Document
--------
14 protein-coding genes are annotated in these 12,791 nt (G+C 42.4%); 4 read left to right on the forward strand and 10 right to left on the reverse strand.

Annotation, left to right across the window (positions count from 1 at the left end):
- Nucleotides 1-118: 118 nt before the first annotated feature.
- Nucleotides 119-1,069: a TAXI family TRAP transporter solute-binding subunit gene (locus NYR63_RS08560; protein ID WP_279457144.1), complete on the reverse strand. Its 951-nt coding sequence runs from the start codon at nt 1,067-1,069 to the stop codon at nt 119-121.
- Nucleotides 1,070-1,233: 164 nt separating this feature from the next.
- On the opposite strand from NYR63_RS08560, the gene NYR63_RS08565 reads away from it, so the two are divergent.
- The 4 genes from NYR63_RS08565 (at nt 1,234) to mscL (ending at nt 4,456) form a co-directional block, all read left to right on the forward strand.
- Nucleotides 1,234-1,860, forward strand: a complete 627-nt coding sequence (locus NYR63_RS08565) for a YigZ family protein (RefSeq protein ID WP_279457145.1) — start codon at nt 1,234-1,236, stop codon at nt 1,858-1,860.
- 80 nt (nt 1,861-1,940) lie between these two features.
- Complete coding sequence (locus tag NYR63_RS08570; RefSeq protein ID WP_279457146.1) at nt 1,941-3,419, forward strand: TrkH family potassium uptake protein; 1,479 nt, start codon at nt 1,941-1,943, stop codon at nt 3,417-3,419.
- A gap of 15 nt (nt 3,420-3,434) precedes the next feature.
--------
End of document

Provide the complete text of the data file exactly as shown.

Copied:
14 protein-coding genes are annotated in these 12,791 nt (G+C 42.4%); 4 read left to right on the forward strand and 10 right to left on the reverse strand.

Annotation, left to right across the window (positions count from 1 at the left end):
- Nucleotides 1-118: 118 nt before the first annotated feature.
- Nucleotides 119-1,069: a TAXI family TRAP transporter solute-binding subunit gene (locus NYR63_RS08560; protein ID WP_279457144.1), complete on the reverse strand. Its 951-nt coding sequence runs from the start codon at nt 1,067-1,069 to the stop codon at nt 119-121.
- Nucleotides 1,070-1,233: 164 nt separating this feature from the next.
- On the opposite strand from NYR63_RS08560, the gene NYR63_RS08565 reads away from it, so the two are divergent.
- The 4 genes from NYR63_RS08565 (at nt 1,234) to mscL (ending at nt 4,456) form a co-directional block, all read left to right on the forward strand.
- Nucleotides 1,234-1,860, forward strand: a complete 627-nt coding sequence (locus NYR63_RS08565) for a YigZ family protein (RefSeq protein ID WP_279457145.1) — start codon at nt 1,234-1,236, stop codon at nt 1,858-1,860.
- 80 nt (nt 1,861-1,940) lie between these two features.
- Complete coding sequence (locus tag NYR63_RS08570; RefSeq protein ID WP_279457146.1) at nt 1,941-3,419, forward strand: TrkH family potassium uptake protein; 1,479 nt, start codon at nt 1,941-1,943, stop codon at nt 3,417-3,419.
- A gap of 15 nt (nt 3,420-3,434) precedes the next feature.